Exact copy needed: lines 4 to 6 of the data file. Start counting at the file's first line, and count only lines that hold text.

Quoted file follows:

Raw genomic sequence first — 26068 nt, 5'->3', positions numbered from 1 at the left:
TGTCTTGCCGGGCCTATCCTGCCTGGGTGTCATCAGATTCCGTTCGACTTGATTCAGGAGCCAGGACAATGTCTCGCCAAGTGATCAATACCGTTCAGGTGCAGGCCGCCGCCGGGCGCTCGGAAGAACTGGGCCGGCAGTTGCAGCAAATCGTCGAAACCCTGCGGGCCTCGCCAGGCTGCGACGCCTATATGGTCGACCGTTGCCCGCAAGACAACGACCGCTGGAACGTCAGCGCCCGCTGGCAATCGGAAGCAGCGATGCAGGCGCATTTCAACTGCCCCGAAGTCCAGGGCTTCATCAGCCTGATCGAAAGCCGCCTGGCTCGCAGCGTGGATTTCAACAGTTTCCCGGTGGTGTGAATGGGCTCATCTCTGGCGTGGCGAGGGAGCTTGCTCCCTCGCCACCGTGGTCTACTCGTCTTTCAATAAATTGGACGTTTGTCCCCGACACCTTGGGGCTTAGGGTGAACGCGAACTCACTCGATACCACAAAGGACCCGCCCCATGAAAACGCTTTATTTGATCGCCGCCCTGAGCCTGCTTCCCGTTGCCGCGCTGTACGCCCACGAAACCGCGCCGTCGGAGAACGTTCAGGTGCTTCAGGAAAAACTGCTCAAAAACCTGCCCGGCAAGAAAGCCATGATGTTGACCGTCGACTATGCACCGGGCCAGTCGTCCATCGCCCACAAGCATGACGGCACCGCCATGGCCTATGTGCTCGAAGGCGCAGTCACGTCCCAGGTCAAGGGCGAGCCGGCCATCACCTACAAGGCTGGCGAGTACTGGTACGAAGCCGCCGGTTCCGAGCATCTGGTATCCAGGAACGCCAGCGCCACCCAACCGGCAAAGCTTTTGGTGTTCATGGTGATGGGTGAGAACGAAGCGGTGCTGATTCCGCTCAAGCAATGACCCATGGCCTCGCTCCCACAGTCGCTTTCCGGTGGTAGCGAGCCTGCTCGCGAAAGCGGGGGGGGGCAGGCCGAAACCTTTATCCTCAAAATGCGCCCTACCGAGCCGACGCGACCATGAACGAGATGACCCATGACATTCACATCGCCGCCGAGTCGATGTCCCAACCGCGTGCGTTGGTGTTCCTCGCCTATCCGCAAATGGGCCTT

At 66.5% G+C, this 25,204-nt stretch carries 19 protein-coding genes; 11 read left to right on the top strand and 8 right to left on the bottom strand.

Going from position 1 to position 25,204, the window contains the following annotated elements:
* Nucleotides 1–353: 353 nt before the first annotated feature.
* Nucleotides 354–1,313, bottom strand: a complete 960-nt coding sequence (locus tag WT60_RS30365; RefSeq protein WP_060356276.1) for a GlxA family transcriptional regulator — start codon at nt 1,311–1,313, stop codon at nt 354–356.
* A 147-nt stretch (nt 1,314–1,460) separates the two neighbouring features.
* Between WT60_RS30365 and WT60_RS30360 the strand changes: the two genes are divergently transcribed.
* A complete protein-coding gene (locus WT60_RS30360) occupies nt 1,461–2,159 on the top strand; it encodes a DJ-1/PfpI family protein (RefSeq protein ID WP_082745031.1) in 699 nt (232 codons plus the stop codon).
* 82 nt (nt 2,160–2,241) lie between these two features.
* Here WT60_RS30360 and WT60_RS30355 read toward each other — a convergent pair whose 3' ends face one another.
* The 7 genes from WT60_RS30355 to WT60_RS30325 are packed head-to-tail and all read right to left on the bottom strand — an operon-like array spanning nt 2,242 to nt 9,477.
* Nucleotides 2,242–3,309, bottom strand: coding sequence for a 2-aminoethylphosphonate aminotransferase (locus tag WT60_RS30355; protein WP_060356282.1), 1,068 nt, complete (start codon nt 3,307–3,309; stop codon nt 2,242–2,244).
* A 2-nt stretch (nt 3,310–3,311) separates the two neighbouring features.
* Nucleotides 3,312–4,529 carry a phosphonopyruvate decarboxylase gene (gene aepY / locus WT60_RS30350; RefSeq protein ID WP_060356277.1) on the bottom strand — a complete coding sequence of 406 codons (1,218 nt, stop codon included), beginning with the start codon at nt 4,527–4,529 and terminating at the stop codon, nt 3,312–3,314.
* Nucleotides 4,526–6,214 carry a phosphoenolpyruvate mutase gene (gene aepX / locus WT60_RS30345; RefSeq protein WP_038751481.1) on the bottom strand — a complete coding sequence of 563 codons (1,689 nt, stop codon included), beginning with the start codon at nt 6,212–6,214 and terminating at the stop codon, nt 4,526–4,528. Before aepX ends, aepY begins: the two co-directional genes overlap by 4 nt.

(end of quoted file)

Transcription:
Going from position 1 to position 25,204, the window contains the following annotated elements:
* Nucleotides 1–353: 353 nt before the first annotated feature.
* Nucleotides 354–1,313, bottom strand: a complete 960-nt coding sequence (locus tag WT60_RS30365; RefSeq protein WP_060356276.1) for a GlxA family transcriptional regulator — start codon at nt 1,311–1,313, stop codon at nt 354–356.